Genuine Role Models: 16 Current NFL Coaches and Players Our Kids Can Look Up To

Genuine Role Models: 16 Current NFL Players and Coaches Our Kids Can Look Up To (via Babble)When it comes to role models in the NFL, the names are many. Some are legendary, some are simply hard-working guys that give back. But many of the names that have become synonymous with charity–Kurt Warner, Doug Flutie, Rodney Peete, Steve Young–aren’t on the field any more.

And unfortunately, all too often the stories that make the news are about players who have done something stupid/illegal/offensive/violent/whatever.

When San Francisco 49ers cornerback Chris Culliver made a discriminatory statement earlier this week, it was disappointing, to say the least.

“I don’t do the gay guys man,” Culliver said in a radio interview. “I don’t do that. No, we don’t got no gay people on the team, they gotta get up out of here if they do.” Culliver also said that he thought if any players were gay, they should wait and “come out 10 years later after [retirement].”

Pretty stupid comment to make when your fan base is San Francisco, possibly the most LGBT-friendly city on the planet. The 49ers, who will play in tomorrow’s Super Bowl against the Baltimore Ravens, wasted no time rejecting Culliver’s statement, and it was apparent that Culliver got a stern talking-to from Head Coach Jim Harbaugh.

At least Culliver has apologized and wants to make up for his ugly comments. His publicist announced today that Culliver will undergo sensitivity training and work with The Trevor Project,  an organization that provides crisis and suicide intervention to lesbian, gay, bisexual and transgender youth.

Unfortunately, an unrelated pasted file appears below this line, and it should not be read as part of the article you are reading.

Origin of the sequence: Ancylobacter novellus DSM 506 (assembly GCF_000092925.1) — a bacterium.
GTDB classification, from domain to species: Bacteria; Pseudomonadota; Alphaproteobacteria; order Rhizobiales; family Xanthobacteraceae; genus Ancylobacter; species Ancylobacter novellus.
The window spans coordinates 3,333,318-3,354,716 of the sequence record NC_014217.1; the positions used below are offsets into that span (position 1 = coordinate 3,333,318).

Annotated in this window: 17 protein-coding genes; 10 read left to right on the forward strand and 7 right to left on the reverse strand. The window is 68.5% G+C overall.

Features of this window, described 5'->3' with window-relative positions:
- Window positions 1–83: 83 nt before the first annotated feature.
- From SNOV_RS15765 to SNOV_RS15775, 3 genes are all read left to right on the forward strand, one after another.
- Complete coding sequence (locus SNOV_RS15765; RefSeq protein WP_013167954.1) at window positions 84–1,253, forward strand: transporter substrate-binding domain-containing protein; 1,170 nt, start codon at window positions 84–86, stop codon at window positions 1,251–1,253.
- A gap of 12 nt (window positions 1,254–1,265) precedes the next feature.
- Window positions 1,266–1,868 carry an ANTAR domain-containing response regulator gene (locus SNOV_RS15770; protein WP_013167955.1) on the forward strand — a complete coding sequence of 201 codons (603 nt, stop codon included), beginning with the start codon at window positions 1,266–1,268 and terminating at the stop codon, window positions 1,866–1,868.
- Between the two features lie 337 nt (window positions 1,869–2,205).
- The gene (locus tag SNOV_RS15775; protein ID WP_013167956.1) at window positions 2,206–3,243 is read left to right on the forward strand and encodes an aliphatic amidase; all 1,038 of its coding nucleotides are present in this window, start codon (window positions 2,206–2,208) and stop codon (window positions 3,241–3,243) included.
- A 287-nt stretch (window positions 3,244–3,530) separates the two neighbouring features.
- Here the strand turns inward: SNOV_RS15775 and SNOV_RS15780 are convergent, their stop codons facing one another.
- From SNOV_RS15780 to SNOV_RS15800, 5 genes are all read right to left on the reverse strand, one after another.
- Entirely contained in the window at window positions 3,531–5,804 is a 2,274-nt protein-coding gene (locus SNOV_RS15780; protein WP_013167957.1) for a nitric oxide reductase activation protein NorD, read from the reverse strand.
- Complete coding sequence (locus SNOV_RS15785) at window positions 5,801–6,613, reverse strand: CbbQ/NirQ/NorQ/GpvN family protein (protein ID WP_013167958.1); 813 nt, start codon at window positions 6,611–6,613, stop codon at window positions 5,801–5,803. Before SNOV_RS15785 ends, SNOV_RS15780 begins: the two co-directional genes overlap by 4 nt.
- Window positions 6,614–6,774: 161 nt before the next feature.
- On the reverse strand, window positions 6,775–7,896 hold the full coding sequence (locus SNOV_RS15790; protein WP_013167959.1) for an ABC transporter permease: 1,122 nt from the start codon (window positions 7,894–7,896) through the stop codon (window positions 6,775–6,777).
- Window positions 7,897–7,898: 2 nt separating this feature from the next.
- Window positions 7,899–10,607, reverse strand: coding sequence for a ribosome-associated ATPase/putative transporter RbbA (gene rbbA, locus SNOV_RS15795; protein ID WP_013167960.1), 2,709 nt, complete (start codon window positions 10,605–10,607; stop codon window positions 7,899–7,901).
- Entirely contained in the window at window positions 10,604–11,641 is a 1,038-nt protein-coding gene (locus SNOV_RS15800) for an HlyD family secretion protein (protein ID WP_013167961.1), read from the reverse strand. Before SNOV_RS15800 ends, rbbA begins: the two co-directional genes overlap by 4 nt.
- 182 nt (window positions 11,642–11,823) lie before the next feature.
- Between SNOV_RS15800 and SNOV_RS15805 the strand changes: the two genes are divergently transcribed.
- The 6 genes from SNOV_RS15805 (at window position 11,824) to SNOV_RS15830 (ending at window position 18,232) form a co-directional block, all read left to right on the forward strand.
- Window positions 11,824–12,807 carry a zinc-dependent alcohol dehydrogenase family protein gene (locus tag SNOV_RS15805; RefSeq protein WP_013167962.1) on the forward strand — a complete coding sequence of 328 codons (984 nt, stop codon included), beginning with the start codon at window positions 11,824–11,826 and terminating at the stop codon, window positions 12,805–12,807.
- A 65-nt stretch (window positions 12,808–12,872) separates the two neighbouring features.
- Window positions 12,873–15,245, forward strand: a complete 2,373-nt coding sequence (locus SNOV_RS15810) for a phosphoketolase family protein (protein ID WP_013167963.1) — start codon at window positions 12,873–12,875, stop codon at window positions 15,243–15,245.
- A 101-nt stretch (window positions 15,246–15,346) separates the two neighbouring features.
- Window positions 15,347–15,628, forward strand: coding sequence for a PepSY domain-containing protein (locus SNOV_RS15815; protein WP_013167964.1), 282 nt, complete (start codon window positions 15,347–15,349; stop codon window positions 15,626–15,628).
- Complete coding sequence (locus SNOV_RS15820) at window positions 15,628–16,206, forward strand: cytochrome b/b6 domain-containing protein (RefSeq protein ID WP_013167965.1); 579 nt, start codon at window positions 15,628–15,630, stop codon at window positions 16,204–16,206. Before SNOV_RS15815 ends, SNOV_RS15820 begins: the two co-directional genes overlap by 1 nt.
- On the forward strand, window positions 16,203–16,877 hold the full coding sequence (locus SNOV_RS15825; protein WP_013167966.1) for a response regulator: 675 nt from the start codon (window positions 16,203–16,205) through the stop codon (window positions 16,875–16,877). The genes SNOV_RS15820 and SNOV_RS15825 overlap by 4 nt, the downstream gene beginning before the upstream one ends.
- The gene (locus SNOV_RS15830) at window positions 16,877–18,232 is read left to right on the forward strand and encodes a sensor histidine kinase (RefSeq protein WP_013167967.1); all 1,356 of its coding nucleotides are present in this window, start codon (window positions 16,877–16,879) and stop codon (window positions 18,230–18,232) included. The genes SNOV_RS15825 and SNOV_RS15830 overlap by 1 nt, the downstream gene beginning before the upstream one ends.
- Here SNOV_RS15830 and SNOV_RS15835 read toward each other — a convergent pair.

The ruckus created by Chris Culliver inspired me to do some research to find out about current NFL players and coaches who really are the kind of men our kids can look up to. And while of course I want my kids to find role models among our friends and family, and in their community, the reality is that they’re also going to admire celebrities like professional athletes. Why not point them in the direction of athletes who are genuinely admirable?

My readers offered me tons of suggestions for players they admire, and truly, there are dozens of players who have active commitments to charities. I pulled together a list of some players whose work you’ve probably heard of, and some you may not know about. I know I haven’t listed all of the good, stand-up guys in the NFL, so leave your favorites in the comments!

  • Genuine Role Models 1 of 17
    Genuine Role Models
    Check out these fifteen current NFL players and coaches that our kids can look up to. To scroll through, click the arrows.
  • Nnamdi Asomugha, Cornerback, Philadelphia Eagles 2 of 17
    Nnamdi Asomugha, Cornerback, Philadelphia Eagles